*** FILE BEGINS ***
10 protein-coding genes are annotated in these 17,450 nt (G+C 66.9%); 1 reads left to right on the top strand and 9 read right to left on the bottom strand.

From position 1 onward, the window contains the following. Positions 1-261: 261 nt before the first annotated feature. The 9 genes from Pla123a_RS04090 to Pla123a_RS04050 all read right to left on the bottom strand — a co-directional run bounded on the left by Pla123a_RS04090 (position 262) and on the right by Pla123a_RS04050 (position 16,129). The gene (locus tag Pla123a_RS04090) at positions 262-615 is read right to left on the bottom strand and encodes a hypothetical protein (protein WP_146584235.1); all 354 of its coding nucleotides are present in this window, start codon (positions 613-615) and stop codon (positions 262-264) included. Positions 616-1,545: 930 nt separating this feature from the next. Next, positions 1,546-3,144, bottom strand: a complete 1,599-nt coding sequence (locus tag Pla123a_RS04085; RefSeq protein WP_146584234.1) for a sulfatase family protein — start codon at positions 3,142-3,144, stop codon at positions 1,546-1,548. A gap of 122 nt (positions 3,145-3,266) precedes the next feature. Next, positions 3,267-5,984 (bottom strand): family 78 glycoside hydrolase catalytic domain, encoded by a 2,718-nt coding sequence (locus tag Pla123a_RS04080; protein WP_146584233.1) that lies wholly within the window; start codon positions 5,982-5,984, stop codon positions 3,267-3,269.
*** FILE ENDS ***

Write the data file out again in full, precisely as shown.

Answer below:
10 protein-coding genes are annotated in these 17,450 nt (G+C 66.9%); 1 reads left to right on the top strand and 9 read right to left on the bottom strand.

From position 1 onward, the window contains the following. Positions 1-261: 261 nt before the first annotated feature. The 9 genes from Pla123a_RS04090 to Pla123a_RS04050 all read right to left on the bottom strand — a co-directional run bounded on the left by Pla123a_RS04090 (position 262) and on the right by Pla123a_RS04050 (position 16,129). The gene (locus tag Pla123a_RS04090) at positions 262-615 is read right to left on the bottom strand and encodes a hypothetical protein (protein WP_146584235.1); all 354 of its coding nucleotides are present in this window, start codon (positions 613-615) and stop codon (positions 262-264) included. Positions 616-1,545: 930 nt separating this feature from the next. Next, positions 1,546-3,144, bottom strand: a complete 1,599-nt coding sequence (locus tag Pla123a_RS04085; RefSeq protein WP_146584234.1) for a sulfatase family protein — start codon at positions 3,142-3,144, stop codon at positions 1,546-1,548. A gap of 122 nt (positions 3,145-3,266) precedes the next feature. Next, positions 3,267-5,984 (bottom strand): family 78 glycoside hydrolase catalytic domain, encoded by a 2,718-nt coding sequence (locus tag Pla123a_RS04080; protein WP_146584233.1) that lies wholly within the window; start codon positions 5,982-5,984, stop codon positions 3,267-3,269.